The official name of the basilica we honour is Church of the Most Holy Saviour – though it is commonly called St John Lateran. Because it is the cathedral church of the Bishop of Rome (who, in the words of the Church Fathers, ‘presides in love’ over the universal Church) its dedication is marked with a special honour, taking precedence over the normal Sunday liturgy. Places are important in our human experience; and sacred places feature prominently in the world’s religious traditions. Jerusalem’s temple was an outstanding symbol in the faith experience of old Israel. There, in the words of the psalms, God’s people ‘saw the face of God’. Ezekiel’s prophetic vision, in the first reading, gives expression to this tradition. Ezekiel, himself a priest of the temple, promises that it will be an even greater source of blessings for those who return after the exile.
Sometimes religious symbols are in danger of becoming more important for people than the things they symbolize. Today’s liturgy reminds us of this – the Church we believe in as we join in today’s celebration is not a magnificent Roman building, but a living temple, the Body of Christ, in which God has come to dwell. This is the message of the reading from John’s gospel. In the other gospels, the incident described here takes place in the final days of Jesus life, precipitating that hostility that was to lead to his death. John tells of this incident at the outset of the public life of Jesus, as an indication of the ultimate significance of the Saviour’s mission. Disrupting the normal life of the temple was far more than a rebuke for lack of reverence; it was a prophetic gesture. The temple and its worship are now to pass away; what they could only foreshadow is now to be realized in the person of Jesus. The disciples ‘remembered when Jesus rose from the dead’ John tells us – a phrase that sums up the meditative process that gave us the treasures to be found in the fourth gospel. In his Paschal Mystery, the Saviour inaugurated the world’s true worship of the Father, and he gives us to share in that worship through the solidarity we have with him, as a new and living place of worship, not made with human hands.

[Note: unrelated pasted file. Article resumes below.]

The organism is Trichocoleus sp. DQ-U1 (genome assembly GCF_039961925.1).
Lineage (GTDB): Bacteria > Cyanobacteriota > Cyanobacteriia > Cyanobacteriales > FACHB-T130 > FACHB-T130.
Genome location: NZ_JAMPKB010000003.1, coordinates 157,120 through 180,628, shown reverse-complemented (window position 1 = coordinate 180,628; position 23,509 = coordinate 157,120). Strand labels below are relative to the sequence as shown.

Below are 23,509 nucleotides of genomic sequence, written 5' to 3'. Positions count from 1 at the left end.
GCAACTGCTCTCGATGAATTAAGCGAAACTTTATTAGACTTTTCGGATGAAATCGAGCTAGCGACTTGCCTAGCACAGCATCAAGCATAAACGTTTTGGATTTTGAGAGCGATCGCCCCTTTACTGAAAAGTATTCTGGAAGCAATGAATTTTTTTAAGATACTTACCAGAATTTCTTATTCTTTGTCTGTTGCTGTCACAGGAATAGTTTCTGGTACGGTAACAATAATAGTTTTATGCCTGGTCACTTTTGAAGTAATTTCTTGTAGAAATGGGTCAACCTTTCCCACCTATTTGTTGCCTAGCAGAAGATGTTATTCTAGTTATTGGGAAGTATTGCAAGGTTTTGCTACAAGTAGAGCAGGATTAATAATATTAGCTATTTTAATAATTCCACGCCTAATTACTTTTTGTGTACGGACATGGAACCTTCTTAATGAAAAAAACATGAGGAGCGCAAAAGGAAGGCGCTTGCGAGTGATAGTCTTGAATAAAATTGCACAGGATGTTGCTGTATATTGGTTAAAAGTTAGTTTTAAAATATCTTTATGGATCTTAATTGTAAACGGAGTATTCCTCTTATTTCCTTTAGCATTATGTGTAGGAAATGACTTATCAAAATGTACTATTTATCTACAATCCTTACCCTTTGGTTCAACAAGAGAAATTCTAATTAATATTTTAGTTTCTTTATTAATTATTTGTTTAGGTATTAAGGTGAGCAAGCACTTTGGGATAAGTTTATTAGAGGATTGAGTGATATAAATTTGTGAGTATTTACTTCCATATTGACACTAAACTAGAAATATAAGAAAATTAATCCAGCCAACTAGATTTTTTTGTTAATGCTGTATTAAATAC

Magnificent interpreter of the work of the Saviour that he is, Paul spells out some of the implications of the truth expressed in the gospel passage: with Jesus Christ as the ‘foundation’, we are ‘God’s temple’; Paul and others, like him called by God, are God’s collaborators in the establishing and maintaining of the this temple of God’s eternal presence.
A final fascinating detail. Ezekiel’s vision of the waters of life flowing out from the right hand side of the temple had its inspiration in the waters that washed away the blood of old Israel’s sacrifices. The blood and water so solemnly described in John’s gospel, flowing from the pierced side of the saviour – from the new temple of his body – have long been seen by Christian tradition as a symbol of the sacramental blessings which are the life of the Church, given to the world in the Paschal Mystery.
John Thornhill sm